Thursday, February 4, 2021

Today's post is Part One of Two.  Part Two appears here on my blog tomorrow, and its focus will be Valentines.  But today's post presents projects I posted in my old blog back on 11-4-19.  Why?  Because these photos and directions are the "backstory" for tomorrow's post!

 Making loose-sheet prints with stencils is so much fun, it's easy for me to get carried away.  What's a gal to do with all these stencil-prints?

Well ... how about cutting some stencil-printed papers into pieces?  And call them scraps!


Above are some of my scraps; they're piled atop several pieces of sturdy cardstock, ready to start a journey toward new life!

Below, I've started to randomly glue scraps to a backing of sturdy cardstock.  I use a Pioneer brand embellishment gluestick.  After gluing each piece to the background, I roll over it with a rubber brayer to make sure it's completely flattened ....

The following 4 photos show cardstock-backed "scrap" collages, all ready to ignite ideas for new projects.  

Below:  a close-up detail of one of these collages of scraps:

For my first project, I decide to audition stencils and masks of a specific type -- I want silhouette-like imagery with large open areas and few small details.

Auditioned stencils and masks above:  L to R, top row:  Small Thistles (6" x 6")Pair o' Parrots (6" x 6") and Hot Air Balloon Stencils and Masks (which come in two sizes.)  Middle right:  Osprey Wings (6" x 6") and Heron (6" x 6").  Bottom L to R:  Thistle (9" x 12") and Cats (6" x 6").

Below, I'm using a watercolor pencil to trace an outline inside the open shape of a mask from one of the two sets Hot Air Balloon Stencils and Masks.  For this first outlining, I'm using the larger of the two hot air balloon sets.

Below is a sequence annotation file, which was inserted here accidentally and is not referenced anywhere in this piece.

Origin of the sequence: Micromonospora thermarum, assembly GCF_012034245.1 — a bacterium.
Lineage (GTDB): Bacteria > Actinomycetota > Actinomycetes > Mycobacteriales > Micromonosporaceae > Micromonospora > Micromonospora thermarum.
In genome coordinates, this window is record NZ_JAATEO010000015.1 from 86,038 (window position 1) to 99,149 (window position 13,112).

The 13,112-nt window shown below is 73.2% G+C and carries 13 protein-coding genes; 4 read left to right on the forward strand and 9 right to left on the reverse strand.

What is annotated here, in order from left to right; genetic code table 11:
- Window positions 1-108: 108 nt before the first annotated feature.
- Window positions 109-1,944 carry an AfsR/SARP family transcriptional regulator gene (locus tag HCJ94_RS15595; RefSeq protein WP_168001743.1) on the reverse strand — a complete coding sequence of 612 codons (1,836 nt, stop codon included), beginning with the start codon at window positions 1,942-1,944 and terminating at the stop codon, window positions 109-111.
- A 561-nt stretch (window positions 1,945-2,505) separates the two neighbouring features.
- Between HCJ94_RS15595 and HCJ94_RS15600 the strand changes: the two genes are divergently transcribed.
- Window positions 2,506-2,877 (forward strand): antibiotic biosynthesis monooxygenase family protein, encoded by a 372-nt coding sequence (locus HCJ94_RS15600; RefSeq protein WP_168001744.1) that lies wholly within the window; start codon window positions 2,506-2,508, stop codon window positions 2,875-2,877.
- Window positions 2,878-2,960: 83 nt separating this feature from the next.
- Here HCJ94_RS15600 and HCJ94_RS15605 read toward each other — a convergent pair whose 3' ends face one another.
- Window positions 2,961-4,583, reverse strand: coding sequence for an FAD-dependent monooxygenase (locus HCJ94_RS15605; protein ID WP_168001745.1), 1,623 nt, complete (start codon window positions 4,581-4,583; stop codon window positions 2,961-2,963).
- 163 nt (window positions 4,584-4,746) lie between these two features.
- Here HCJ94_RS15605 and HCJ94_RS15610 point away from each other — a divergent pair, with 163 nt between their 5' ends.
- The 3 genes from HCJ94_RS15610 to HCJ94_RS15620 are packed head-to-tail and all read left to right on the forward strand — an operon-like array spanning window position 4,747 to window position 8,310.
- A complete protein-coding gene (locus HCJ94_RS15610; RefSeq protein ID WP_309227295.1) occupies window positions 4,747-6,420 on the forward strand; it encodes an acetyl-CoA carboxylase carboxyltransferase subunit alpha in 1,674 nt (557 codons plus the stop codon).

Next, I use the same watercolor pencil to trace around a mask from the same set -- but this time, I'm using the smaller of the two sizes that are available in my hot air balloon mask-and-stencil sets.

Note:  This mask (upper right, with a pencil tip resting on it) has been stained with orange acrylic paint from a previous project.

Now that this shape has been traced out in two sizes, I'm ready to cut out both images with fine-detail scissors --

Below you can see the two hot air balloon shapes, now cut out.  If a watercolor pencil leaves marks after the shape is cut out, they can be easily erased later with a water-dampened cotton swab.

Above:  A close-up shot of these two shapes glued to a giftbag (the bag has been sprayed with a metallic gold watercolor in a mister spray bottle.)  Below:  the entire giftbag.


Now, I decide to trace another hot air balloon on the scrap-collaged paper, cut it out, and take advantage of its sturdy cardstock backing by making a three-dimensional greeting card.


The photo above shows my cut-out being auditioned on the front side of a greeting card blank cut from metallic bronze cardstock (from On the upper right is a box of Glue Dots.  Upper left:  the roll of glue dots that I've taken out of the box.

Below, you can see the back of the cut-out and the glue dots I'm placing on it.  Its base of sturdy cardstock is really important in working toward a 3D finish.

The front view of the finished greeting card cover is below.

-- and here's a view from the side that shows the 3-D effect:

Above:  When cutting out the heron that I'd traced onto the scrap-collage, I used an X-acto knife and cutting board instead of fine-detail scissors, because of the small-scale details of the heron's legs and feet.

After the heron got a ribbon around its neck -- again the cardstock backing was very helpful, giving me the sturdiness needed -- it went onto another giftbag that I'd previously sprayed with a metallic gold watercolor:

A close-up--

More giftbags and close-ups:

In the final photo above, you can see that I cut out a paper heart and added it to the cat ... couldn't help myself!

Plain paper giftbags are available here and elsewhere.

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